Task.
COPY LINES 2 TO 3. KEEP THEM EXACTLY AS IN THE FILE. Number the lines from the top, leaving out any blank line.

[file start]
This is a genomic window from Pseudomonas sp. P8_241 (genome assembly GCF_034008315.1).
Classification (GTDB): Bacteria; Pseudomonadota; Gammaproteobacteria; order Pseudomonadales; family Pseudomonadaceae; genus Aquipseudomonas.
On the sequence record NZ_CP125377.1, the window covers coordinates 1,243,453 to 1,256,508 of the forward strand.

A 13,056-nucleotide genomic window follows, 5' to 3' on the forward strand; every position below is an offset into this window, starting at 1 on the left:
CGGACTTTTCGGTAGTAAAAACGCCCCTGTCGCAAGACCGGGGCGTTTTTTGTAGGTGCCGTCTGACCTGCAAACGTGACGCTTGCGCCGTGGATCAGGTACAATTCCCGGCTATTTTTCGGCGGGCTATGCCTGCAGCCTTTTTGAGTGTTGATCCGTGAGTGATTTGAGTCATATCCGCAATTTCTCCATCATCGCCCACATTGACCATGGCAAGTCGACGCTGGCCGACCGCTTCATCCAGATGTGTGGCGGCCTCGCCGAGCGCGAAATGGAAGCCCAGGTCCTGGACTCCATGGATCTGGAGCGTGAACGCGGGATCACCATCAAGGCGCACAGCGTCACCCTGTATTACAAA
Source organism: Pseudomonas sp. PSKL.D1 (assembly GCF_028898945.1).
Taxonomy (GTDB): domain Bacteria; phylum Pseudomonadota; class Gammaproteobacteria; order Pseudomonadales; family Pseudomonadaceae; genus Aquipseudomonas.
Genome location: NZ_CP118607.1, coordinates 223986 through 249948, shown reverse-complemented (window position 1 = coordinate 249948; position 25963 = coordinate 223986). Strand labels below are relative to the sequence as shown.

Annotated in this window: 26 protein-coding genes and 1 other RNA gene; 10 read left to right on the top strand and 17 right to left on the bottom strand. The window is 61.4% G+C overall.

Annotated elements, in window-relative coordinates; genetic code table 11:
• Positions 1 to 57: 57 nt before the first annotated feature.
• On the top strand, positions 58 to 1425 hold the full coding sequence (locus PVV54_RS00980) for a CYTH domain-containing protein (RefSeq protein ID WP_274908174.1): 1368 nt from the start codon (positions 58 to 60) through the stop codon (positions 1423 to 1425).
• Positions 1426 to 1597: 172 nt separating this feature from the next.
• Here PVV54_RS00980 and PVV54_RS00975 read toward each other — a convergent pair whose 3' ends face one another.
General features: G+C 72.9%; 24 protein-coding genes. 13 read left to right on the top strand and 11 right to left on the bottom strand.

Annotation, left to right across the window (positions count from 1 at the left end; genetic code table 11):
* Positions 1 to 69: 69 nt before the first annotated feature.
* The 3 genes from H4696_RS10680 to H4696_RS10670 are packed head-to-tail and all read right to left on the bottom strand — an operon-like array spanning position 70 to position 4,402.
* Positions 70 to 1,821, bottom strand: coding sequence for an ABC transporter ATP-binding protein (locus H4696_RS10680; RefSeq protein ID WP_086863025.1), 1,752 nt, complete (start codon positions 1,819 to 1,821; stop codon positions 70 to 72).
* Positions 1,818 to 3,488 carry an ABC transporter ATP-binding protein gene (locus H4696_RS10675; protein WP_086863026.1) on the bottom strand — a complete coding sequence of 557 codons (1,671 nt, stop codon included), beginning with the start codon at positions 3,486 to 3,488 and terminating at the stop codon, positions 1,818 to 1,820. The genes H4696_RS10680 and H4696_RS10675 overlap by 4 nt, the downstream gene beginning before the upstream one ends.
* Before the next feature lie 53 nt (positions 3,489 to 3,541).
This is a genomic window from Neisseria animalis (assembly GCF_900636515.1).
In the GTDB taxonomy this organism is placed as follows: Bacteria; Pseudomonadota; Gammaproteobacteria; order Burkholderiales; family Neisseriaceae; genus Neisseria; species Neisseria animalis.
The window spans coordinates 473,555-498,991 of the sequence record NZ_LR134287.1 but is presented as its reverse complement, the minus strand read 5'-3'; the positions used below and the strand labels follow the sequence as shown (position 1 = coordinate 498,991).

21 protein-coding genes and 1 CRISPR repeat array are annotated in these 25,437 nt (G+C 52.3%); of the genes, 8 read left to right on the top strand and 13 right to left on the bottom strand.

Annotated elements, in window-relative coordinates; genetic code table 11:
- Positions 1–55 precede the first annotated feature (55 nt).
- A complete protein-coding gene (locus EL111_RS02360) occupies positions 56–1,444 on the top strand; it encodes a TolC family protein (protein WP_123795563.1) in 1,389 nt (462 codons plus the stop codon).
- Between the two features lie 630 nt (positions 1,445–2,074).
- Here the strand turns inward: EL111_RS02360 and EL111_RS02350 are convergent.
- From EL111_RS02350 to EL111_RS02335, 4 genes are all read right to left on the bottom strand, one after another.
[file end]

Classification (GTDB): Bacteria; Pseudomonadota; Gammaproteobacteria; order Pseudomonadales; family Pseudomonadaceae; genus Aquipseudomonas.
On the sequence record NZ_CP125377.1, the window covers coordinates 1,243,453 to 1,256,508 of the forward strand.